By Anna Merlan
By Anna Merlan
By Julie Seabaugh
By Jon Campbell
By Albert Samaha
By Anna Merlan
By Alex Distefano
By Scott Snowden
West Coast expats looking for a bit of home in Brooklyn struck gold with the opening of Pacific Standard (82 Fourth Avenue, Brooklyn), a bar firmly committed to drawing Northern Californian transplants. Since last December, owners John and Joncollege chums from Berkeleyhave been blogging about the various challenges involved with opening up a new drinking spot, treating readers to insider info like dealing with plumbers (not fun) and reaching out to the new neighbors ("We feel like Mormons, or child molesters"), and even allowing them to weigh in on what to call the unisex bathrooms (the not-so-imaginative Pacific/Atlantic carried the day). The duo also solicited help from friends: "Do you know a good contractor or a cool furniture store?" It says something about the affability of the owners that their buddies were willing to pitch inalthough free beer may have had something to do with it. Add a hilarious Korean landlord who says things like "You know, woman very messy, put many thing in toilet," and this could be a sitcom pilot.
John and Jon's scruffy charm has clearly rubbed off on the bar itself, which is comfortable and decidedly low-key. The space resembles a cross between a coffeehouse and a surf shop. The front is spacious, with lots of pale wood and plenty of seating. The back has a bit of a dorm-room feeling, with bright blue walls, ugly couches, and a giant projection screen for catching Padres or 49ers games. The three large bookshelves offer an eccentric variety of reading material ideal for perusing while waiting on a tardy friend.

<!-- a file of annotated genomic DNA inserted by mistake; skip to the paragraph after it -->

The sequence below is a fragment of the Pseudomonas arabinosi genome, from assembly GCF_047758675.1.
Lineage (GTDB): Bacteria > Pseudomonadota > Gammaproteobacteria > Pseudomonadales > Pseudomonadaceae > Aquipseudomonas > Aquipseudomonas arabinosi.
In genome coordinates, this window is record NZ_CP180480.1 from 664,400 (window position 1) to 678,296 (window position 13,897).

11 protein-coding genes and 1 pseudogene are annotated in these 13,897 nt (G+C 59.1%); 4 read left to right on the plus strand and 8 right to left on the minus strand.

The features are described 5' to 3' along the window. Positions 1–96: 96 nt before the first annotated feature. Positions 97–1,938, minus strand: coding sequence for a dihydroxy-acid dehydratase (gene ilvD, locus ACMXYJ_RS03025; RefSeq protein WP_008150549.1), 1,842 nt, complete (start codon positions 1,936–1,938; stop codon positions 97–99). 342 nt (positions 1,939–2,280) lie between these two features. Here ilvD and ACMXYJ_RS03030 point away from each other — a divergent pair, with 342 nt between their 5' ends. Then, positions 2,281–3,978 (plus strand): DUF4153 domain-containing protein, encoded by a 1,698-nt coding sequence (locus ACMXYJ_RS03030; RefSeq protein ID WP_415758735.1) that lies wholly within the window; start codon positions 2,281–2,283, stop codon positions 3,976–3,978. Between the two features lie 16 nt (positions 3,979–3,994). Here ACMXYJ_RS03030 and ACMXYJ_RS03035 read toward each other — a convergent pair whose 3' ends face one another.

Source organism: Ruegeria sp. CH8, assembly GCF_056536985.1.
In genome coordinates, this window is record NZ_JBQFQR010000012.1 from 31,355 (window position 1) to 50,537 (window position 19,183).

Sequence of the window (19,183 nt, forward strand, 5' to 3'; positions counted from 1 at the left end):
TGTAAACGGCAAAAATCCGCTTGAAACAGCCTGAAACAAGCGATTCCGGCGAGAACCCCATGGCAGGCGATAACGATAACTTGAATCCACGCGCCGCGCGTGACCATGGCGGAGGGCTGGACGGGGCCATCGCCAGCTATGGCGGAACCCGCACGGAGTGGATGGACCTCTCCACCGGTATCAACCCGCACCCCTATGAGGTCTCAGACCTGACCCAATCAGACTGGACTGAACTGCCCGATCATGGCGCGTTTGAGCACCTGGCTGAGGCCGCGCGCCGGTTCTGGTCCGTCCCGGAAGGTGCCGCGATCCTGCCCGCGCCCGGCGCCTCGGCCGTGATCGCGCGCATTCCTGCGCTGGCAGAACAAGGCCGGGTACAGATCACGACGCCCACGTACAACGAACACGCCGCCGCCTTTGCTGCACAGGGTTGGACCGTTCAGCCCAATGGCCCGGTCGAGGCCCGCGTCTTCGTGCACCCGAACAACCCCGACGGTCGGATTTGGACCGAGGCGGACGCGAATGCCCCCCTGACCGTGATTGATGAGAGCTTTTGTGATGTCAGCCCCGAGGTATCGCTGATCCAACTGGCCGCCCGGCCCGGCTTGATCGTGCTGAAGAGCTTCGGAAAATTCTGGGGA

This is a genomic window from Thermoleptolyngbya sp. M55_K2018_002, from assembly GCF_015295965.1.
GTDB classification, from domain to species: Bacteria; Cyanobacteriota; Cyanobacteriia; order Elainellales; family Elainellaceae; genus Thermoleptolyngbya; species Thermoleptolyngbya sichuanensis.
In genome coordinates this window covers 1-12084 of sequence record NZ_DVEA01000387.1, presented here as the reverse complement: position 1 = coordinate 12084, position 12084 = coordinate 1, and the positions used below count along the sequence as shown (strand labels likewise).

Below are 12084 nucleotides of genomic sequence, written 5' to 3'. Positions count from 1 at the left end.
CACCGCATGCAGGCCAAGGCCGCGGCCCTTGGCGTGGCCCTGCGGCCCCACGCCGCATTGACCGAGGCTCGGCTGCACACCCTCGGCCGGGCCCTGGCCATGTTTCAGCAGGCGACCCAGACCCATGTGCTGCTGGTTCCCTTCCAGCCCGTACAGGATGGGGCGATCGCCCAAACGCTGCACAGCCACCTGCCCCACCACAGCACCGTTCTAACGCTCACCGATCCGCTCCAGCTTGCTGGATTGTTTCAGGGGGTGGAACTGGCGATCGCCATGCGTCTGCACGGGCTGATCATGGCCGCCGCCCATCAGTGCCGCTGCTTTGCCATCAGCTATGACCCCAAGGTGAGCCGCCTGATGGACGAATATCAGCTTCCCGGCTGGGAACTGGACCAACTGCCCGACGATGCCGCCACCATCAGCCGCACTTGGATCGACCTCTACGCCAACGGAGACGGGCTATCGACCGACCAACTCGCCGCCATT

The beer list, however, is quite serious. A two-page menu describes the brews on tap ($4$6) in minute detail, down to provenance and percentage of alcohol by volume. At a whopping 9 percent, the Old Rasputin was as dark as strong coffee and bears the label "Not for the faint of heart," which is either a warning or a dare, depending on your point of view. The California selections like Stone IPA and Sierra Nevada Pale Ale were popular choices, and the bartender (John or Jon) was kind enough to provide samples for anyone unable to make up their mind. A much shorter food menu ($3$4) offers grub like chips and salsa, almonds, cheese and salami, and a San Francisco treat called "It's-it," a peacock-painting ice-cream sandwich dipped in chocolate. If you manage to keep the party going until closing time, all the food is free.
An assortment of theme nights promises continual activity: "Mike's Midnight Movie Madness" takes over the projector to screen comedic gems like Teen Wolf and more recent fare like Hot Fuzz and Knocked Up. Thursdays feature "Playtime with Cherry Tree," a collabo with the saloon across the street. (See? Making friends is easy!) The bar kicked things off with a "Fortnight of Fury," which challenged patrons to show up every night for two weeks and imbibe at least 50 drinks. The winner, a lush by the name of English Adams, emerged as the champion after downing a staggering total of 90. English Adams, we both salute and fear you.